Republic Bank makes cutbacks in bid to revive profits

PHILADELPHIA – Republic Bank is cutting jobs and reducing branch hours as part of a turnaround effort for its financially ailing parent firm.

The bank also will close a Philadelphia branch, with more changes possible after a review by new management, according to a statement from Republic First Bancorp.

The cost-cutting measures for Republic’s retail banking division are a sharp break from the trademark approach of former chairman and CEO Vernon Hill II of Moorestown.

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Hill's style, first developed at the former Commerce Bank N.A. of Cherry Hill, emphasized an expansive branch network with long hours and customer amenities like lollipops, coin-counting machines and water bowls for dogs.

The bank’s board ousted Hill last year after dissident shareholders said his management had hurt Republic First’s earnings and stock price.

Republic First in May reported a first-quarter loss of $9.7 million, more than its annual profit of $9.2 million for 2022. Its stock closed Monday at $1.15 per share.

Republic Bank sheds Vernon Hill II's imprint

“All strategies have to evolve,” said Thomas X. Geisel, who arrived in December as president and CEO for the bank and its parent firm.

Under Hill, Republic offered extended hours at its branches and drive-thru windows. Hours now will be limited from 9 a.m. to 5 p.m. at most offices, a spokesman said Monday.

The change reflects the growing use of online banking services at Republic, which previously focused on building a network of brick-and-mortar branches.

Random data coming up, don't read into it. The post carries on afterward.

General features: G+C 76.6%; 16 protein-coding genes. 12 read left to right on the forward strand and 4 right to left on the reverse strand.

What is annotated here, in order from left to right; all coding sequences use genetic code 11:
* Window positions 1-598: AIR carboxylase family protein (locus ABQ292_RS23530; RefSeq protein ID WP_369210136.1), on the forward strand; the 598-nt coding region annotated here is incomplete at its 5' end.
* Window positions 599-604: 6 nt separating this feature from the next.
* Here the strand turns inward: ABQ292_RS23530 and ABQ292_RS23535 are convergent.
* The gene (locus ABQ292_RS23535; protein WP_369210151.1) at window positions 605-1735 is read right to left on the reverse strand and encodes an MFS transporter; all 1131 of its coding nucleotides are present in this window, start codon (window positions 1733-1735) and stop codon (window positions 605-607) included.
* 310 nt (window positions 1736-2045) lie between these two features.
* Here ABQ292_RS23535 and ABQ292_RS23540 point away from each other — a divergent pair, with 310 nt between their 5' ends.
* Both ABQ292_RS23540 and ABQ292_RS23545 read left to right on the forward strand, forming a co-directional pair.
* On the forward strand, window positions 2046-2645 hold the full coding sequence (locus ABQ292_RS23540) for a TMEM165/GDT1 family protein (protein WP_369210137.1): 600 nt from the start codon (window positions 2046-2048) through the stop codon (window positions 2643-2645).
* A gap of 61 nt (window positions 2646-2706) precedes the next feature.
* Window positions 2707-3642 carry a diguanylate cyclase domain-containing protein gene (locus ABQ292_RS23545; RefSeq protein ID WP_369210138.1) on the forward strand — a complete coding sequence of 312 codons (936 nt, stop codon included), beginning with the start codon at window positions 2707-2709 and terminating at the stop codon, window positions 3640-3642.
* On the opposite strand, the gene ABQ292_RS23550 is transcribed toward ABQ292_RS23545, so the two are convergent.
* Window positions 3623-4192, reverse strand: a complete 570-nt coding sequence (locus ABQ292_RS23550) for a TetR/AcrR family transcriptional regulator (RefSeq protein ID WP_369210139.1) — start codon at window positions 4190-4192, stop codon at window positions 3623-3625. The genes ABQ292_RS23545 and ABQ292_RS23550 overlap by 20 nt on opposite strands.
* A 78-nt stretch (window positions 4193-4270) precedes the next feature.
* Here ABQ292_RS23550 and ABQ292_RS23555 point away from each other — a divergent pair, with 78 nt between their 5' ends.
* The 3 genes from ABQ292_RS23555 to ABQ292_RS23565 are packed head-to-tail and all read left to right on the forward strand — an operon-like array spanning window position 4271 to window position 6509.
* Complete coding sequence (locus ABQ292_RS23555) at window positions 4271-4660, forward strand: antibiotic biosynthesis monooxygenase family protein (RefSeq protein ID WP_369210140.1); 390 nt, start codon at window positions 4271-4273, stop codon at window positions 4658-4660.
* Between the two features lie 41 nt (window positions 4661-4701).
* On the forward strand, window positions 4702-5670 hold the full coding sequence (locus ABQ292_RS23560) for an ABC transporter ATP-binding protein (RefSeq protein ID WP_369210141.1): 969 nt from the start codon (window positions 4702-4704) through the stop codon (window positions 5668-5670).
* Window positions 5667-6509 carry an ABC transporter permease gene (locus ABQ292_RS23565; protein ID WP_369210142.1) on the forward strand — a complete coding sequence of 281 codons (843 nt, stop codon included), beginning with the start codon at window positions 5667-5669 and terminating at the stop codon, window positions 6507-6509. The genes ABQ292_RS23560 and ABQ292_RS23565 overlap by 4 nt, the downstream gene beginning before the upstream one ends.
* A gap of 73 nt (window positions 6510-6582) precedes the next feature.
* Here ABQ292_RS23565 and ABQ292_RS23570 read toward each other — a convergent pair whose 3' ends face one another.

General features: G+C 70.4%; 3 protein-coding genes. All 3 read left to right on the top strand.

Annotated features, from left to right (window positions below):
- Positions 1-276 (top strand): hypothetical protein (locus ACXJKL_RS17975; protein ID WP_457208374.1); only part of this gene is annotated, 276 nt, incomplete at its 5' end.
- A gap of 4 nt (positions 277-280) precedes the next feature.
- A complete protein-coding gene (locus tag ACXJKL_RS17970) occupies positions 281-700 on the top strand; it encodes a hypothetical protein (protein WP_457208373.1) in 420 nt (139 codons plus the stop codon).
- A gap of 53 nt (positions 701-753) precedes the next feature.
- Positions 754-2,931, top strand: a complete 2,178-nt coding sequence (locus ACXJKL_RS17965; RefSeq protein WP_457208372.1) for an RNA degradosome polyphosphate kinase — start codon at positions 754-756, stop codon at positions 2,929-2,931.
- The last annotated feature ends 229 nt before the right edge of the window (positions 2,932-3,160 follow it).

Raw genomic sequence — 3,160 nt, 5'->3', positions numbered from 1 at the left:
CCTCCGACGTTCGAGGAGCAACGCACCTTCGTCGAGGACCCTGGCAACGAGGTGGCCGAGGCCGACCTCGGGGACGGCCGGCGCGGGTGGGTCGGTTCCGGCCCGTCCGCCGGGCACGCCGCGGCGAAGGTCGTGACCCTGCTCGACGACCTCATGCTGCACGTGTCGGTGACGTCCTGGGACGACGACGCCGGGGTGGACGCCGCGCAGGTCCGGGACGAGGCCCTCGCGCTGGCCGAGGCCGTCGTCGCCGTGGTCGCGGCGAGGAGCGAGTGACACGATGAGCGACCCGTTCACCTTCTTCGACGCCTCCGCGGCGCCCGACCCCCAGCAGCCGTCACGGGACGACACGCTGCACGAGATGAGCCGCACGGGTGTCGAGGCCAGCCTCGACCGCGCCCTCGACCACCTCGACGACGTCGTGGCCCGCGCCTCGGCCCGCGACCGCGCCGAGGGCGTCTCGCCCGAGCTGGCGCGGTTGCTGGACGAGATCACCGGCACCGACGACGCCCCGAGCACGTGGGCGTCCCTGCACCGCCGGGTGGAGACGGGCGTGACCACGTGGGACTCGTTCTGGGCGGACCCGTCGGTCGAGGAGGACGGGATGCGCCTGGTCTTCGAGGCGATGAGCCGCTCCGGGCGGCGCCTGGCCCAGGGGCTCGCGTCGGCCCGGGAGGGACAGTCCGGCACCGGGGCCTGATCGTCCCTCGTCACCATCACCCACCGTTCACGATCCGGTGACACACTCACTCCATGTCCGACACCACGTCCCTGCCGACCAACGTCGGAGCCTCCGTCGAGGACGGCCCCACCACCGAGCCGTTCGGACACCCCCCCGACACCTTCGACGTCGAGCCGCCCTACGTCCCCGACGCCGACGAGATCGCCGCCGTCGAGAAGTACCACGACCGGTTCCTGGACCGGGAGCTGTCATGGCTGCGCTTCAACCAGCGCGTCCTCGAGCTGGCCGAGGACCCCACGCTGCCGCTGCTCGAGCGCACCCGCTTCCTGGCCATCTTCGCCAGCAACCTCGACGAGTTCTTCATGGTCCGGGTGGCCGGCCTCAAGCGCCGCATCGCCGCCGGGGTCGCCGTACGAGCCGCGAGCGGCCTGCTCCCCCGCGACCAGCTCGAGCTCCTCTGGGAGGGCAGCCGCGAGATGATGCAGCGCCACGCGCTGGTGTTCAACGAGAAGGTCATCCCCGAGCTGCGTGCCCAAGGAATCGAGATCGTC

No details were provided on the number of “redundant or unnecessary position” facing elimination.

The bank will be “winding down non-core business lines,” said Geisel.

Republic last month announced an end to its mortgage-origination business and reductions to commercial lending in New York.

Republic also is closing a branch on the 1800 block of Market Street in Center City Philadelphia, merging its operations into an office at 1601 Market.

Management shake-up at Republic Bank

Republic said CRBE, a real estate services and investment firm, is to “evaluate the bank’s real estate” and help develop a plan for the properties.

The bank has 33 branches in South Jersey, Pennsylvania and New York.

The parent firm on May 30 announced the election of Andrew B. Cohen, a Republic director since 2017, as its chairman.

Cohen is co-founder of a firm that oversees long-term investments for billionaire hedge-fund manager and New York Mets owner Steven A. Cohen and his family.

The two men are not related.

Cohen succeeded Harry Madonna, who founded the bank in 1988 and served as interim chairman after Hill’s departure.

But Cohen’s appointment was blasted by a stockholder group led by George E. Norcross III, a South Jersey businessman and Democratic power-broker.

It noted Republic First’s stock price “has dropped a staggering 86 percent since Cohen joined (the) board — Including 11 percent on the day his appointment as chair was announced.”

“It was critical for Republic First’s future that Harry Madonna’s failed tenure as chairman come to an end,” the shareholders' statement said.

But it contended Republic, under Cohen, “will still be led by the same group that is responsible for the company’s current financial situation.”

Jim Walsh is a senior reporter with the Courier-Post, Burlington County Times and The Daily Journal. Email him at

This article originally appeared on Cherry Hill Courier-Post: Republic Bank is cutting jobs and hours as part of recovery effort